(There's a title I've used before, but what the hell)
A [man] finds in himself a talent whose cultivation would make him a useful man for all sorts of purposes. But he sees himself in comfortable circumstances, and he prefers to give himself up to pleasure rather than to bother about increasing and improving his fortunate natural aptitudes. Yet he asks himself further "Does my maxim of neglecting my natural gifts, besides agreeing in itself with my tendency to indulgence, agree also with what is called duty?" He then sees that a system of nature could indeed always subsist under such a universal law, although (like the South Sea Islanders) every man should let his talents rust and should be bent on devoting his life solely to idleness, indulgence, procreation, and, in a word, to enjoyment. Only he cannot possibly will that this should become a universal law of nature or should be implanted in us as such a law by a natural instinct. For as a rational being he necessarily wills that all his powers should be developed, since they serve him, and are given him, for all sorts of possible ends.That's the third of four examples Kant uses to illustrate the application of Categorical Imperative No 2, "The Formula of the Law of Nature", to wit:
Immanuel Kant Groundwork of the Metaphysic of Morals (my literals & glosses)
Act as if the maxim of your action were to become through your will a universal law of nature.
Kant's argument here, roughly nutshelled, is that if every talented person in the world acted like those South Sea Islanders and lounged around drinking and passing around social diseases all day, not a lot of work would get done and a lot of people - except those with natural aptitudes for drinking and innovative fornication - would waste their God-given talents. Personally, I don't share Kant's conviction that this would necessarily be a bad thing. Neither, apparently did the crew of The Bounty, among others.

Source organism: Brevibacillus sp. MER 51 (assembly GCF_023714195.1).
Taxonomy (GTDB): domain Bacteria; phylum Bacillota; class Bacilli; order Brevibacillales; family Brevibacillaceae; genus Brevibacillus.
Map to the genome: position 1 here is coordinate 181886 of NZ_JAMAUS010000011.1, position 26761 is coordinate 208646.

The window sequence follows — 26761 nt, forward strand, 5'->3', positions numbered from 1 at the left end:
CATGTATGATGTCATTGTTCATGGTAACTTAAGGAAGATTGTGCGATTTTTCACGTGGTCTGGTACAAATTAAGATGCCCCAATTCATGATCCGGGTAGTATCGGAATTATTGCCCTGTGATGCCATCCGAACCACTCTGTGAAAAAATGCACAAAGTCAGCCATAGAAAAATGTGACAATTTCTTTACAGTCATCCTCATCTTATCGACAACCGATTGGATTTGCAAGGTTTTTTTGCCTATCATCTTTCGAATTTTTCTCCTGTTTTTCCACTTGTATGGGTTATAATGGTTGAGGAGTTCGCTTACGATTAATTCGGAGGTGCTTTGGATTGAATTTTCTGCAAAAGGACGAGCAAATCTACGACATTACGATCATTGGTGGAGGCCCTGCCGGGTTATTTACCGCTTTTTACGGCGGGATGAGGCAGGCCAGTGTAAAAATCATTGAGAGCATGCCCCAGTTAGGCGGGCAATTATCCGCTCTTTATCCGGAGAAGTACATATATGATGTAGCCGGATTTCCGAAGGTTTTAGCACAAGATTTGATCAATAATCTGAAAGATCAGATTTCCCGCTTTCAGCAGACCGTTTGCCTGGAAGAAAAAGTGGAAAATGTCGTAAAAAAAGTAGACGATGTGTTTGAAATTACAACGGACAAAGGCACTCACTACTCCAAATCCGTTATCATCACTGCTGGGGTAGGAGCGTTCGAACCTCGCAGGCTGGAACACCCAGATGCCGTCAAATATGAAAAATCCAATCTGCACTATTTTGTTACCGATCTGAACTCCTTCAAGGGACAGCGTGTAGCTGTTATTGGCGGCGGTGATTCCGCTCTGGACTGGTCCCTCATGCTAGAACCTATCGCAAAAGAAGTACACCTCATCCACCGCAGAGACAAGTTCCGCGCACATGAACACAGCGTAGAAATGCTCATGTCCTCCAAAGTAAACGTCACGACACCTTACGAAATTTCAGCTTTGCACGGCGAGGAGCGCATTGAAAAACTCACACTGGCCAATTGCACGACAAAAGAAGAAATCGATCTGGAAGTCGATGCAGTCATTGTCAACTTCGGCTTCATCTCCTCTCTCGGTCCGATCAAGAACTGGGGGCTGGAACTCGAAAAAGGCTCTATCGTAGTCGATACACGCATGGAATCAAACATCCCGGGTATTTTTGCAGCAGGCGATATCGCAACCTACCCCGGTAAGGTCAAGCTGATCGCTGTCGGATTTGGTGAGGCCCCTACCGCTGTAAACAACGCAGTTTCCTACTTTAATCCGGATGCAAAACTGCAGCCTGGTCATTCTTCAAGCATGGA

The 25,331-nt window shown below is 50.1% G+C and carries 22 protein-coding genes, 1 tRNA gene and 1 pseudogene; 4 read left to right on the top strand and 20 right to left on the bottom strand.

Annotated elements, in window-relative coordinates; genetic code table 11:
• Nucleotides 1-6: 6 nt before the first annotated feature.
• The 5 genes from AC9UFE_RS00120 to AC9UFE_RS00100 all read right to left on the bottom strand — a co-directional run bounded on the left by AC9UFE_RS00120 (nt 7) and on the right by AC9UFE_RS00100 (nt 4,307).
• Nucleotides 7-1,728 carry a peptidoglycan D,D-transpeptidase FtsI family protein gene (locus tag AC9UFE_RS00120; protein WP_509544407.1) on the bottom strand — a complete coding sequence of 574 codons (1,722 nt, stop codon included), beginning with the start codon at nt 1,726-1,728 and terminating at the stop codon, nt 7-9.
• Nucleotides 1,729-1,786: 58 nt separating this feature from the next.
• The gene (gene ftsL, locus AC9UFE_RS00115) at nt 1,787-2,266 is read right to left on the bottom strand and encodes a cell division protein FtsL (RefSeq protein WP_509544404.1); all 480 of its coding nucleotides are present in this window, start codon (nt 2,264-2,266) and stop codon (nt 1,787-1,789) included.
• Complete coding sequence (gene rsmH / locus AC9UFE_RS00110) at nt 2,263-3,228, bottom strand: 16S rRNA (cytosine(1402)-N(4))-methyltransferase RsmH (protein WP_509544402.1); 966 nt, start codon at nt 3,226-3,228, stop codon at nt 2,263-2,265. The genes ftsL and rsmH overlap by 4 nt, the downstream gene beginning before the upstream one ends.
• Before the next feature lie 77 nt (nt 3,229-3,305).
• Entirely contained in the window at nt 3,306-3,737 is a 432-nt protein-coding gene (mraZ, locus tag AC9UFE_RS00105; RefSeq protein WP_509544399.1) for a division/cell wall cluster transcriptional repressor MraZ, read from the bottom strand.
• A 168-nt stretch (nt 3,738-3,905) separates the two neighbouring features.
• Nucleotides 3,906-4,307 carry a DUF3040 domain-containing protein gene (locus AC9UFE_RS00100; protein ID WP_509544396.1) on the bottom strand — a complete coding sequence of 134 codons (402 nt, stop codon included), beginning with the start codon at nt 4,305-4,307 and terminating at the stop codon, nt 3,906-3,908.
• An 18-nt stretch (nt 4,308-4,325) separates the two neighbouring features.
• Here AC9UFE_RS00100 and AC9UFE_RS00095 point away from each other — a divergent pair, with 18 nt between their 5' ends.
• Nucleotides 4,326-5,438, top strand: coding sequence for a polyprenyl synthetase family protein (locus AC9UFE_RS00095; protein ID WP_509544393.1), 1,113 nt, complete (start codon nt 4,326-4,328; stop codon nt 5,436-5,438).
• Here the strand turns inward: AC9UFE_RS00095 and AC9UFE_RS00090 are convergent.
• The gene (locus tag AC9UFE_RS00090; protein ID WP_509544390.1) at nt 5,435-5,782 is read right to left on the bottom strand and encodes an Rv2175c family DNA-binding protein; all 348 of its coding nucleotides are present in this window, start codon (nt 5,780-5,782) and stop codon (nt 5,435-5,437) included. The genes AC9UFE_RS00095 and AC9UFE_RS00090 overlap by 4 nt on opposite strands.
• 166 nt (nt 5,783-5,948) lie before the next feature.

What sort of talents would it take to make a man useful for all sorts of purposes? We needn't concern ourselves with women. After all Kant didn't - philosophical legend (which I've checked with various members of philosophy faculties over the years) has it that he died a virgin. Apparently his own duty to cultivate his natural talents didn't extend to passing it on to the next generation. That's a little ungenerous - let's give due consideration to the possibility that even in Eighteenth Century Germany "It's your duty to help me perpetuate my philosophical genius into the future" would have been a lousy pick-up line.
Leaving aside Kant's obviously useful, and scrupulously cultivated, talent for philosophy, the field is pretty well wide open. As long as it makes us useful men. For some purpose, or purposes. To whom we have to be useful and how is left pretty open. And look, discriminatory as it might appear, I am going to leave the women out of this because I've go no intention of buying into a big blog-fight by telling women how to make themselves useful.
So let's suppose our hypothetical man discovers that his natural talents are for sycophancy, bullying and manipulation. In modern society, he can find any number of opportunities to make himself useful - to society at large, as a politician, to the shareholders of a corporation as their CEO. And in whatever capacity he employs his talent to make himself useful to others, you can be sure it will be equally useful to himself. If not more so.
Obviously such an individual - sorry, such a man - is duty bound to nurture those talents, even if he has the means to take himself off to the South Seas for a life of more or less carefree carousal with the occasonal interlude of bed rest and antibiotics. And even though the rest of us might wish that a man so blessed with wealth and natural talent would take the South Seas option, the Kantian position is pretty clear. Some people just have to be bastards and that's the way it should be.